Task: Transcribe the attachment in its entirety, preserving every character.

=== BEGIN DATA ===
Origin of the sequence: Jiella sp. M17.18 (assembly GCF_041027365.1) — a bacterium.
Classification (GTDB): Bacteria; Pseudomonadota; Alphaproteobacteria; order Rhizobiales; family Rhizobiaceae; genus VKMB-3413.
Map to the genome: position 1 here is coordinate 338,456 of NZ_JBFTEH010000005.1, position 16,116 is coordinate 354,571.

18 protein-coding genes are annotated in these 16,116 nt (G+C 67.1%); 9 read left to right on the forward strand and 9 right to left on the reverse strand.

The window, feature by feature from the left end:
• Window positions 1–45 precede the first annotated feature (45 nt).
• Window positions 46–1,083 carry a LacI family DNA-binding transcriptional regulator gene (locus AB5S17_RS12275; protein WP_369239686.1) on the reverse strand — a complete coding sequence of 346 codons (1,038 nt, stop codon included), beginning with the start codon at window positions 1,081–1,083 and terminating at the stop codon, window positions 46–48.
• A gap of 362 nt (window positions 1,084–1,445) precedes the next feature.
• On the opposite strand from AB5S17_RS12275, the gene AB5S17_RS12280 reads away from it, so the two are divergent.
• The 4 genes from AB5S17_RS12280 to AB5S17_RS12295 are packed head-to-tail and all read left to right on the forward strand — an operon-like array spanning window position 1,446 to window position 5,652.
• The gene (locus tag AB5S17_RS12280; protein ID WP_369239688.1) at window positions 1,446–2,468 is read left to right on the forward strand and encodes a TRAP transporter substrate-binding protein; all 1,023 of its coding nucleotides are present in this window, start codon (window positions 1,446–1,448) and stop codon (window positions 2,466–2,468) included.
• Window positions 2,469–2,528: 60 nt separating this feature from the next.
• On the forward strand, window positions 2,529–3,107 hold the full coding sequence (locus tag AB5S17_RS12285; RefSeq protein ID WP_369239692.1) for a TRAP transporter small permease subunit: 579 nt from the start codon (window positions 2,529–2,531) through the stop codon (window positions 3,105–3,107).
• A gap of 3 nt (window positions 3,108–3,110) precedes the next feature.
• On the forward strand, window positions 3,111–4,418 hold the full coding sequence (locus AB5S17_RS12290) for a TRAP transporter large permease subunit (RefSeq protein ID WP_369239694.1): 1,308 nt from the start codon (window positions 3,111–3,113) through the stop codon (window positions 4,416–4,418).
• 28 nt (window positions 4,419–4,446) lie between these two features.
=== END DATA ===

Origin of the sequence: Jiella sp. M17.18 (assembly GCF_041027365.1) — a bacterium.
Classification (GTDB): Bacteria; Pseudomonadota; Alphaproteobacteria; order Rhizobiales; family Rhizobiaceae; genus VKMB-3413.
Map to the genome: position 1 here is coordinate 338,456 of NZ_JBFTEH010000005.1, position 16,116 is coordinate 354,571.

18 protein-coding genes are annotated in these 16,116 nt (G+C 67.1%); 9 read left to right on the forward strand and 9 right to left on the reverse strand.

The window, feature by feature from the left end:
• Window positions 1–45 precede the first annotated feature (45 nt).
• Window positions 46–1,083 carry a LacI family DNA-binding transcriptional regulator gene (locus AB5S17_RS12275; protein WP_369239686.1) on the reverse strand — a complete coding sequence of 346 codons (1,038 nt, stop codon included), beginning with the start codon at window positions 1,081–1,083 and terminating at the stop codon, window positions 46–48.
• A gap of 362 nt (window positions 1,084–1,445) precedes the next feature.
• On the opposite strand from AB5S17_RS12275, the gene AB5S17_RS12280 reads away from it, so the two are divergent.
• The 4 genes from AB5S17_RS12280 to AB5S17_RS12295 are packed head-to-tail and all read left to right on the forward strand — an operon-like array spanning window position 1,446 to window position 5,652.
• The gene (locus tag AB5S17_RS12280; protein ID WP_369239688.1) at window positions 1,446–2,468 is read left to right on the forward strand and encodes a TRAP transporter substrate-binding protein; all 1,023 of its coding nucleotides are present in this window, start codon (window positions 1,446–1,448) and stop codon (window positions 2,466–2,468) included.
• Window positions 2,469–2,528: 60 nt separating this feature from the next.
• On the forward strand, window positions 2,529–3,107 hold the full coding sequence (locus tag AB5S17_RS12285; RefSeq protein ID WP_369239692.1) for a TRAP transporter small permease subunit: 579 nt from the start codon (window positions 2,529–2,531) through the stop codon (window positions 3,105–3,107).
• A gap of 3 nt (window positions 3,108–3,110) precedes the next feature.
• On the forward strand, window positions 3,111–4,418 hold the full coding sequence (locus AB5S17_RS12290) for a TRAP transporter large permease subunit (RefSeq protein ID WP_369239694.1): 1,308 nt from the start codon (window positions 3,111–3,113) through the stop codon (window positions 4,416–4,418).
• 28 nt (window positions 4,419–4,446) lie between these two features.